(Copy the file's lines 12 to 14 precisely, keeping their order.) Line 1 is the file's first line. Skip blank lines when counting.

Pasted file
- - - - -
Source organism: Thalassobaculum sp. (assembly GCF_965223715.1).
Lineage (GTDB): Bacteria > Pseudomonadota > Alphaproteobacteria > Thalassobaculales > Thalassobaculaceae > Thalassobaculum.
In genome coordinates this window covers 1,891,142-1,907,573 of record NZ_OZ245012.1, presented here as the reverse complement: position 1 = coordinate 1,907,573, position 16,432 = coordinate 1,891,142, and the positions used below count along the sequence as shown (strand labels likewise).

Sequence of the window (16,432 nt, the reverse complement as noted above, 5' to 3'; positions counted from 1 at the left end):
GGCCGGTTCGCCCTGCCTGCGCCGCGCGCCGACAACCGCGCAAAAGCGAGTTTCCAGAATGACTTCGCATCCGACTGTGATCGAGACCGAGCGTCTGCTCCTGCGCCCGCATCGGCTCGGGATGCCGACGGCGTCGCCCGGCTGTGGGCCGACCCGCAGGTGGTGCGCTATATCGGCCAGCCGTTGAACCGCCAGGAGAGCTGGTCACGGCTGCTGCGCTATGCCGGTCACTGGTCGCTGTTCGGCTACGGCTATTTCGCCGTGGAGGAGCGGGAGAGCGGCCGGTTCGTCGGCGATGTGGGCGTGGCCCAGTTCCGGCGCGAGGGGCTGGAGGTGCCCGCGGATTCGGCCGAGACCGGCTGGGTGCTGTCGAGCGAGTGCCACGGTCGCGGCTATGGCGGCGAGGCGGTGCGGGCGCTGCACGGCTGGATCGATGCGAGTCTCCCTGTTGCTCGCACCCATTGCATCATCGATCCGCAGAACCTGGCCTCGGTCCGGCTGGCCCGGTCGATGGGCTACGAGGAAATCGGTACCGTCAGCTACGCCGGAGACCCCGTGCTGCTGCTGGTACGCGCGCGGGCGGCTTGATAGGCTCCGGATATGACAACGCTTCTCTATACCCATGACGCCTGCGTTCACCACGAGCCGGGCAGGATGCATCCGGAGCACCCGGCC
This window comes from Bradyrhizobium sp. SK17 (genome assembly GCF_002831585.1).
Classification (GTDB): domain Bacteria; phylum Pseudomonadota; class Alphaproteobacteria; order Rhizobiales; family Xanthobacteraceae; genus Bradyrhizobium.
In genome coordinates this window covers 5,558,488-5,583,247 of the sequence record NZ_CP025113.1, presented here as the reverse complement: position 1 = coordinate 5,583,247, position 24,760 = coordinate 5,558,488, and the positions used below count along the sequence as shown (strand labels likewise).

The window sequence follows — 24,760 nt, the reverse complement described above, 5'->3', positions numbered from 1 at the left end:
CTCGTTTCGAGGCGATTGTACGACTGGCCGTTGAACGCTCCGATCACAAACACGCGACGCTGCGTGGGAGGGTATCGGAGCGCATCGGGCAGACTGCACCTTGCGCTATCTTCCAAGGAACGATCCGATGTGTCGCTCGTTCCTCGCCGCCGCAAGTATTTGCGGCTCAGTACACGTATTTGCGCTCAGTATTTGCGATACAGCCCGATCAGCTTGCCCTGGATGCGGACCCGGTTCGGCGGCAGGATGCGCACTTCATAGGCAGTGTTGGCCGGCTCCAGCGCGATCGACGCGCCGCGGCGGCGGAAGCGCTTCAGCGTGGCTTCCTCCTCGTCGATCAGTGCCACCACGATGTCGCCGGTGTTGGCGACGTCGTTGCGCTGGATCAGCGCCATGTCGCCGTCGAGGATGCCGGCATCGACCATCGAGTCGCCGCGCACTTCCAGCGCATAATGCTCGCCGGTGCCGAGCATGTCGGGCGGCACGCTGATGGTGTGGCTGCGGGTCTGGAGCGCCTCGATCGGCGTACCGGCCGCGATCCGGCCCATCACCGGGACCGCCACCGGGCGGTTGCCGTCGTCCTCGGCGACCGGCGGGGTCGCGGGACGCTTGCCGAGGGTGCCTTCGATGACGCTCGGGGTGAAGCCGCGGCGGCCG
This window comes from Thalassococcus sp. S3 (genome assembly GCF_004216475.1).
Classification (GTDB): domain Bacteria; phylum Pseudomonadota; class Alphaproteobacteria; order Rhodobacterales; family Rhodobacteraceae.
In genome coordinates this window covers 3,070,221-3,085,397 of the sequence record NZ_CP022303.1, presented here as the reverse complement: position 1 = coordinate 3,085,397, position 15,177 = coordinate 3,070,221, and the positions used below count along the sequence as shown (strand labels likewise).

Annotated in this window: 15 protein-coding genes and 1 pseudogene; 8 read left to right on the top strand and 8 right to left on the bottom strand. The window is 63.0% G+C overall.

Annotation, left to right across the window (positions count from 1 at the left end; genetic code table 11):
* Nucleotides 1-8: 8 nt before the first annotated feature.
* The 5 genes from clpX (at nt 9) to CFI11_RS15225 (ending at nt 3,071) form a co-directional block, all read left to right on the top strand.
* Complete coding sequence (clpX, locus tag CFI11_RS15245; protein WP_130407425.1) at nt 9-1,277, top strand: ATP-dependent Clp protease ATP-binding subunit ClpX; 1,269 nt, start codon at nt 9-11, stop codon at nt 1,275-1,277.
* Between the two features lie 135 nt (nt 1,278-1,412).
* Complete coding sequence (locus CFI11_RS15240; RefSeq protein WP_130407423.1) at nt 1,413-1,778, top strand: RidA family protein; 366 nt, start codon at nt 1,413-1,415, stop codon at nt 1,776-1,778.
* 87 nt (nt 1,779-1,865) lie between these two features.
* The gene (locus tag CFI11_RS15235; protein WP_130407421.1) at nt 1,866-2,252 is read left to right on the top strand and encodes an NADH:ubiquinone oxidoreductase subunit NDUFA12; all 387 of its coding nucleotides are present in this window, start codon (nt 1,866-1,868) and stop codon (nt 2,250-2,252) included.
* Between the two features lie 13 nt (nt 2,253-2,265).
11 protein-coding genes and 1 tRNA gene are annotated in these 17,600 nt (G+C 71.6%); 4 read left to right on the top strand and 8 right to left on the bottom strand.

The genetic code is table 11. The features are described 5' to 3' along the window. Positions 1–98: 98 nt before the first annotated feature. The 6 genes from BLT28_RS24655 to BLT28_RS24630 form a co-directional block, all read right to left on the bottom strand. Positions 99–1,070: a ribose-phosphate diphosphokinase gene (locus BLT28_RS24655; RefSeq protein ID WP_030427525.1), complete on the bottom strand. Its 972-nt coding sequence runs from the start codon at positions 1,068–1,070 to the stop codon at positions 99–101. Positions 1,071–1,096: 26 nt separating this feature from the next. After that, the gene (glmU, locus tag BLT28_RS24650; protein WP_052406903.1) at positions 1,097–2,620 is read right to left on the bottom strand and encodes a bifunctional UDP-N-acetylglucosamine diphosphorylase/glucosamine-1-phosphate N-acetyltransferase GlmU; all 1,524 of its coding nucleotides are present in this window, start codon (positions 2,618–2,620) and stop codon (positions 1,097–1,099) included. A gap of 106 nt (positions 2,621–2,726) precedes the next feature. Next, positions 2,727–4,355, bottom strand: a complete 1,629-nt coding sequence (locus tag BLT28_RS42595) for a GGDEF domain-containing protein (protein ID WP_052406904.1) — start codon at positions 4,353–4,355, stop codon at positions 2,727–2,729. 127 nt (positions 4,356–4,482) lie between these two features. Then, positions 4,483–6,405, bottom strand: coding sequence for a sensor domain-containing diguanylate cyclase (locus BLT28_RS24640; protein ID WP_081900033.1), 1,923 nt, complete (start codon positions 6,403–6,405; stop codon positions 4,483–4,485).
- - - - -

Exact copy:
Classification (GTDB): domain Bacteria; phylum Pseudomonadota; class Alphaproteobacteria; order Rhodobacterales; family Rhodobacteraceae.
In genome coordinates this window covers 3,070,221-3,085,397 of the sequence record NZ_CP022303.1, presented here as the reverse complement: position 1 = coordinate 3,085,397, position 15,177 = coordinate 3,070,221, and the positions used below count along the sequence as shown (strand labels likewise).

Annotated in this window: 15 protein-coding genes and 1 pseudogene; 8 read left to right on the top strand and 8 right to left on the bottom strand. The window is 63.0% G+C overall.